Students have many ideas about how to save money


Bobby Bishop

Students spending money and browsing in the campus book store.

Emanuel Espinoza, Staff Writer

Since 2009 the use of debit cards among students has increased while their use of credit cards has decreased, making young adults the heaviest users of debit cards, according to a report from the U.S. Census Bureau.

According to the same report, users of debit cards are reporting hefty overdraft fees being charged to their accounts.

The median charge is $34, often on transactions of $24 or less, and is especially hitting millennials and college students hard.

Much of the increase is attributed to the fact that 2009 legislation limited the amount of marketing of credit cards companies could do on campus and that many colleges and universities have lucrative deals with outside companies to provide the cards in exchange for payments to the schools, according to an article from the Today Show website.

According to the same article, sometimes the debit cards are the vehicle for financial aid refunds.

Money management is one way students can combat the possibility of overdraft fees, and Amy Leung, an economics professor at Cosumnes River College, said there are ways students can do that.

“Make managing your money fun and light instead of a chore,” Leung said. “Try an experiment. Categorize your expenses and your income for one month. Make the categories broad. For example, you may include four expenditure categories: school expenses, gas, entertainment and food.”

Leung said that one of the ways for students to manage money is to look on websites that offer free tools to manage their budget, among other ways such as keeping track of your money with a notebook or spreadsheet.

Try an experiment. Categorize your expenses and your income for one month. Make the categories broad. For example, you may include four expenditure categories: school expenses, gas, entertainment and food.

— Amy Leung

Brian Wade, a 35-year-old sociology major, said that he hasn’t seen students spend money recklessly, but if a student is spending too much, then the person needs a financial counselor to help them on how to spend more wisely.

Wade also said that students should mostly spend money on books and papers rather than on things they don’t need.

“If you’re spending money on something that is not needed, like movies, that’s not pertaining to your college education, you’re going to find yourself being stuck not having the supplies you’ll need to be successful in college,” Wade said.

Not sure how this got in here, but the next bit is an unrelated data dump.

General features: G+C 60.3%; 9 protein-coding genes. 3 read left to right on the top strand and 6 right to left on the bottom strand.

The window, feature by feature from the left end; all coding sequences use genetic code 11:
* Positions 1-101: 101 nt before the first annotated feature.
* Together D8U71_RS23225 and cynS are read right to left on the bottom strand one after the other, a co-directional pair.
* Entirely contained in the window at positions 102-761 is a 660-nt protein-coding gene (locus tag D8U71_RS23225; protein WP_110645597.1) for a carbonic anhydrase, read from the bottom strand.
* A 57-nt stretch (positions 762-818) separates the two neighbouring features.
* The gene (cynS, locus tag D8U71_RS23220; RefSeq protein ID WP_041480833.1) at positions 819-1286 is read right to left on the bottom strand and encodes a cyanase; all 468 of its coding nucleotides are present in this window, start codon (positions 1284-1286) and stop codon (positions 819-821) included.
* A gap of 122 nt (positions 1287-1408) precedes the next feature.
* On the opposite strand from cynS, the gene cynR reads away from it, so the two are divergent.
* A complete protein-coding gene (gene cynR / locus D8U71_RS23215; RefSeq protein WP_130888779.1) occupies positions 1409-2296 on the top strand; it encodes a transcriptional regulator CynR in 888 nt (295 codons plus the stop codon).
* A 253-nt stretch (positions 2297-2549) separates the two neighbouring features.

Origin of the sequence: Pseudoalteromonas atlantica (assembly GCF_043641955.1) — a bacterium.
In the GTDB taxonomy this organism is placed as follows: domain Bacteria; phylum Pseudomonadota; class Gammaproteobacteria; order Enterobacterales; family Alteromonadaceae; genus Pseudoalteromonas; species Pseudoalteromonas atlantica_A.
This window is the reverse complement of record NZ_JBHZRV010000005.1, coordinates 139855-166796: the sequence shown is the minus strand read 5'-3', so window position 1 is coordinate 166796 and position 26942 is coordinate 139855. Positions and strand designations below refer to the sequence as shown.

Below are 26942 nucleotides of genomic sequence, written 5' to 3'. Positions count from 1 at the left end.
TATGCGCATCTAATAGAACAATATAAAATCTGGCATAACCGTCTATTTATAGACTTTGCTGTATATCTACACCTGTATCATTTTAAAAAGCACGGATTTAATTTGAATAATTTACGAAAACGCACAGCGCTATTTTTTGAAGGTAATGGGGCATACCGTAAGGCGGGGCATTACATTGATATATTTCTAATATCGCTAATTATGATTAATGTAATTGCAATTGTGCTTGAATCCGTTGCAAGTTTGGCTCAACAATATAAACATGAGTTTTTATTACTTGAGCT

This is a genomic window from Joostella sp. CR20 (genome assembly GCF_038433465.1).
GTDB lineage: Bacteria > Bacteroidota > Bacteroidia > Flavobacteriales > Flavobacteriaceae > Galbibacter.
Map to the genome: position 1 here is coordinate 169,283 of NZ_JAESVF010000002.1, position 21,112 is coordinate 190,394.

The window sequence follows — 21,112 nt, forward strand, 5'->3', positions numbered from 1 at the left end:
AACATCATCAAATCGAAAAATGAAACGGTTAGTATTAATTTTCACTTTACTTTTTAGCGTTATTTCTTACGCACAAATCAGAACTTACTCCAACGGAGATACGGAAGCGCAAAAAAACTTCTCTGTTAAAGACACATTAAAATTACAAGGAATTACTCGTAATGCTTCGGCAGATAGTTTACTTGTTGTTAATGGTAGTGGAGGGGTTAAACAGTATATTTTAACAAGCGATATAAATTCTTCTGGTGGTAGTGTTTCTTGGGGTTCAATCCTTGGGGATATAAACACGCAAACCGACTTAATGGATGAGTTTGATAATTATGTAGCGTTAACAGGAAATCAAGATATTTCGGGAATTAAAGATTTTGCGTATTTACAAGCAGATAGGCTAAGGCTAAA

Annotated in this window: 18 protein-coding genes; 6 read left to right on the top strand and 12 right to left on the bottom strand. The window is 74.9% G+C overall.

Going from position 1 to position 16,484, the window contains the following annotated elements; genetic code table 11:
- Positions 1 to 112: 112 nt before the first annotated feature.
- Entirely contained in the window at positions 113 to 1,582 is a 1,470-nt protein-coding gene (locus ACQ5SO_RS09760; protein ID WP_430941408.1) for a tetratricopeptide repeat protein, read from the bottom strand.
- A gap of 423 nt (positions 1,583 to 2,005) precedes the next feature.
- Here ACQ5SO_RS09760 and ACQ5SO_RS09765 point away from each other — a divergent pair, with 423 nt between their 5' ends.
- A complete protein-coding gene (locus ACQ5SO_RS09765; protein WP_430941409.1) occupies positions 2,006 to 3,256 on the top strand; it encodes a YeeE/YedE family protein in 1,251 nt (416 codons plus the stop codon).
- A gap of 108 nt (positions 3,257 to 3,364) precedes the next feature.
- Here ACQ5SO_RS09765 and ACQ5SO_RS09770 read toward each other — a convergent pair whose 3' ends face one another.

Karl Perez, a 17-year-old psychology major, said that it is simple to spend money wisely and for one not to spend it, because someone might need it for tuition, buying a car or maybe affording a house.

“Don’t just spend your money a lot,” Perez said. “I would suggest just spend when you need to. Don’t spend when you don’t need to. I say that with the money you have left over, just keep that in your wallet or put it in your bank account.”

Perez said that he is responsible with his money and he feels he has to be.

“The money that I have right now, I don’t use it,” Perez said. “I just keep it, I don’t even bother touching it. Maybe later on, what if I need to get maybe a textbook for the next semester? I just keep it there, leave it alone and don’t touch it.”

Jaz Thomas, a 19-year-old English major, said that the best way to manage money is to have a bank account, keep track of your money and save receipts.

“If you see a deal somewhere, don’t buy it at the store you are at,” Thomas said. “I feel I’m pretty responsible with my money. It’s just usually gone by the time I get it, just to bills, the like, but the little extra that I have, I’m pretty good about managing it, with groceries and savings.”

Zac Aguila, a 19-year-old automotive technology major, said that there are ways to manage money by putting it into your account.

“If you’re asking people how to manage their money, tell them not to spend it all in one day,” Aguila said. “Just spend a little bit of it and then just save it, or just put it in your bank account, and then when you have enough money, then just buy something big.”